Europe has been largely at peace for 40 years. But that peace has been achieved only at tremendous cost: the political division of the Continent. MAY 8, 1945: the end of the Second World War in Europe and the finish to the Nazi dream to unite Europe by force of arms and usher in a false millennium — a "Thousand Year Reich."
Looking back to that fateful day, it is extremely doubtful whether any leader of the victorious Allied powers would have foreseen events 40 years later.
Who would have dared speculate that 300,000 American troops would still be stationed on the Continent, facing east. That elements of the British and French forces would still be camped in parts of Germany. And that the Soviet army, facing west, would still be forward — based throughout nearly all the once proud and independent nations of Eastern Europe.
After four decades, one of history's most heavily defended borders continues to cleave the German nation. The world's largest arsenal of short — and medium — range nuclear weapons extends this border through the heart of Europe.
Will the nations of Europe remain disunited, locked into mutually hostile spheres of interest 40 years from now, in 2025?
A growing number of Europeans question as never before the very foundation of postwar European society and strive for a way out of the division dilemma.
Peace-at a Price The growing dissatisfaction with the status quo, however, cannot hide the fact that, for 40 years, Europe has presented almost a solitary island of peace in a world wracked with more than 100 local wars.
World Wars I and II, it must be remembered, both arose out of conflicts within the European state system. Ever since May 8, 1945, two superpowers, one non-European, the other part Asian, have served as the main weights in the European balance-of-power structure. Western Europe has been under the influence and military protection of the United States, while the nations of the East have languished under the preponderant weight of the Soviet Union, forming part of the latter's "security buffer."
Money-minded Americans are tiring of the continued presence of their military forces in a prosperous, long — since economically recovered Western Europe. The new generation, however, overlooks what a leading West German journalist, Josef Joffe, calls "the central role America has played in pacifying a state system that almost consumed itself in two world wars."
Mr. Joffe, now a senior associate of the Carnegie Endowment for International Peace in Washington, D.C., adds that the postwar West European order has "endured beyond expectations because it succeeded in solving two existential problems at once. It managed to envelop the potential of Germany, Europe's past claimant to hegemony; and it managed to contain the might of the new contender, the Soviet Union. Both achievements were made possible by the permanent entanglement of the United States."
But 40 years of division is long enough, Europeans increasingly insist.
Breaking the Deadlock Europe's present state of affairs was more or less fixed at the Allied big-power meeting held at Yalta in the Soviet Crimea, February 4 to 11, 1945.
Over the years, in the Western world at least, the word Yalta has almost become synonymous with betrayal. At this conference more than at any other (such as the Teheran conference in 1943, or the Potsdam summit in 1945), the nations of Eastern Europe were in fact conceded to the Soviet Union.
But conditions change in 40 years.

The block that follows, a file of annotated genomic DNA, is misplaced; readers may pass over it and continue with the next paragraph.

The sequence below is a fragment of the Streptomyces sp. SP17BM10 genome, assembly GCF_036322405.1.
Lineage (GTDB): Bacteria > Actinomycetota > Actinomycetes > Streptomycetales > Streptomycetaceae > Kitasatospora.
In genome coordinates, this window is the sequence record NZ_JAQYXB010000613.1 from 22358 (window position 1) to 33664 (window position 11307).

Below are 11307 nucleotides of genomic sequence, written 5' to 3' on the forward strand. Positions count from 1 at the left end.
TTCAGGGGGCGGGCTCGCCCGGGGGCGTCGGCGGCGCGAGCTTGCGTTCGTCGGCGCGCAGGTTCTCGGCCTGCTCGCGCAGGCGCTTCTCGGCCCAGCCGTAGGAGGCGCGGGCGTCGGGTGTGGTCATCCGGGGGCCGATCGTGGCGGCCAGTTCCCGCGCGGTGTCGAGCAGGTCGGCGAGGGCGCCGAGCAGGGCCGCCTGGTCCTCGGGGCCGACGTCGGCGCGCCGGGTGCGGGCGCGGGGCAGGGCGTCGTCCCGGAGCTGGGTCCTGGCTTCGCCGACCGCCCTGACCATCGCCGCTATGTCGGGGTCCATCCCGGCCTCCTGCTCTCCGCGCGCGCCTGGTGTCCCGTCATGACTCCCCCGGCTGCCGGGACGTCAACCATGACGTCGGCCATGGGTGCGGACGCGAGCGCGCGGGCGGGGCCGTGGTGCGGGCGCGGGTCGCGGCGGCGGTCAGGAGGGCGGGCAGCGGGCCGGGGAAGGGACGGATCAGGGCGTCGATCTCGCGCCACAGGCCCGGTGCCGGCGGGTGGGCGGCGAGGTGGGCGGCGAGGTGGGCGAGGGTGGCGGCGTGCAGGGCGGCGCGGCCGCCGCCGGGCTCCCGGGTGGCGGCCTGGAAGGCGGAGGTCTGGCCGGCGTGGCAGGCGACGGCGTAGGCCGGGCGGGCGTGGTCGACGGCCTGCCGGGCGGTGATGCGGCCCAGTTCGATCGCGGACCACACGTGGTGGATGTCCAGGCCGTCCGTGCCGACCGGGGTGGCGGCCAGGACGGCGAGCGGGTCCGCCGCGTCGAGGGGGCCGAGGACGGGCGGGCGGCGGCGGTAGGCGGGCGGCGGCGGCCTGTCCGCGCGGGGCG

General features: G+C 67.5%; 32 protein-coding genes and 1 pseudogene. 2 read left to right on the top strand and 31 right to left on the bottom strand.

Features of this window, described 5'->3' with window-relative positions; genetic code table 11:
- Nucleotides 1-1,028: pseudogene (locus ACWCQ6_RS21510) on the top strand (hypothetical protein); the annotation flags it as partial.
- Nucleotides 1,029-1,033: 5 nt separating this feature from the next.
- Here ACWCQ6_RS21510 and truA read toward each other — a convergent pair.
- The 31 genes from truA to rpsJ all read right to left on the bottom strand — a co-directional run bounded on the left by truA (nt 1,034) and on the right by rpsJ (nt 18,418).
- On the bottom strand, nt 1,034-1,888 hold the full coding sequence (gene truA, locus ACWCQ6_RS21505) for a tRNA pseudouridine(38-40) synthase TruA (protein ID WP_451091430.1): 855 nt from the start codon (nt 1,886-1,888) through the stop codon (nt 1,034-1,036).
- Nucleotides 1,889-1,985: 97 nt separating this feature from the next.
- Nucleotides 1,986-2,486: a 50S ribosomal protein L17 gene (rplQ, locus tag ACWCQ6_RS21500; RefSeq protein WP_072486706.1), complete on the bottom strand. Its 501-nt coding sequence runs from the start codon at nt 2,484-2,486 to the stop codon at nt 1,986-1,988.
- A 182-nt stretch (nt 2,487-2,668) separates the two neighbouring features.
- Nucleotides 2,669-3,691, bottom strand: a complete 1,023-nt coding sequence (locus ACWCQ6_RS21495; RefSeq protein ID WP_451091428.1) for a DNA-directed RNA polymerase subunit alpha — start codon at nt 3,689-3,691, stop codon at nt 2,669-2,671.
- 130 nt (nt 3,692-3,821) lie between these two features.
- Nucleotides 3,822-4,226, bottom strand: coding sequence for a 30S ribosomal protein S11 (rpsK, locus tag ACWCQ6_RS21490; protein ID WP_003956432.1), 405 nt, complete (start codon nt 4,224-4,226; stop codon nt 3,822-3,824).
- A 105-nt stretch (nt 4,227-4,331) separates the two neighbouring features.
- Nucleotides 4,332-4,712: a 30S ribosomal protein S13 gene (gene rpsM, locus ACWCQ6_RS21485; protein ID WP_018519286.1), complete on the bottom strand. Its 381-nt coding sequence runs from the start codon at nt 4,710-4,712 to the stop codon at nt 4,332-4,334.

"Slowly and tentatively," wrote Jonathan Steele in the February 28, 1985, issue of the Daily Telegraph (London), "a few Europeans (and some Americans) are beginning to think of an alternative future." One of these is Polish-born Zbigniew Brzezinski, formerly National Security Adviser to U.S. President Jimmy Carter.
Mr. Brzezinski argues in the December 27, 1984, New York Times. as well as in a major article in the Winter 1984-85 issue of Foreign Affairs. that Yalta has come to "symbolize the unfinished struggle for Europe's future."
This division, perpetuated by the direct presence of both superpowers, will not be overcome, Mr. Brzezinski maintained, without "the emergence of a politically more vital Europe less dependent militarily on America... leading eventually to a fundamentally altered relationship with Eastern Europe and Russia."
To nudge the Europeans in the direction of unity, the former Carter administrative official urged Washington to undertake "a ten-year program of annual cuts of the U.S. ground forces in Europe."
The hope would be to loosen, at least partially, the Soviet military grip on the Eastern satellite nations, producing "a Europe that would be less at conflict with the Soviet Union than a Europe hosting a large American army."
Economics, too, would play a major role in this blueprint for gradual "emancipation" of Eastern Europe. Both the United States and Japan are racing into the high-tech world of the future. The fragmented economies of Western Europe are becoming less competitive by comparison.
This creates opportunities, according to Mr. Brzezinski, for the nations of Western Europe to offer the type of economic aid the nations of Eastern Europe need. "The fear that America may be turning from the Atlantic to the Pacific... justifies a wider economic, and potentially even a political accommodation between an industrially obsolescent Western Europe and the even more backward Soviet bloc, a logical customer for what Western Europe can produce."
Even the Soviets, Mr. Brzezinski claims, might be tempted with a greater economic cooperation especially if American military forces are drawn back from Western Europe. Mr. Brzezinski asked:
"Why then should not the next generation of Soviet leaders be pressed also to come to terms with the fact that the interests of the Soviet people would be better served by a less frustrated and oppressed east-central Europe, partaking more directly of the benefits of all — European cooperation?"
Significantly, the first sign of the "next generation of Soviet leaders" has already appeared with the selection, in March, of 54-year-old Mikhail Gorbachev as the Communist Party's General Secretary.
Mr. Gorbachev is known to favor sizeable reforms of the stagnant Soviet economy. The personable new leader is highly regarded by Western officials.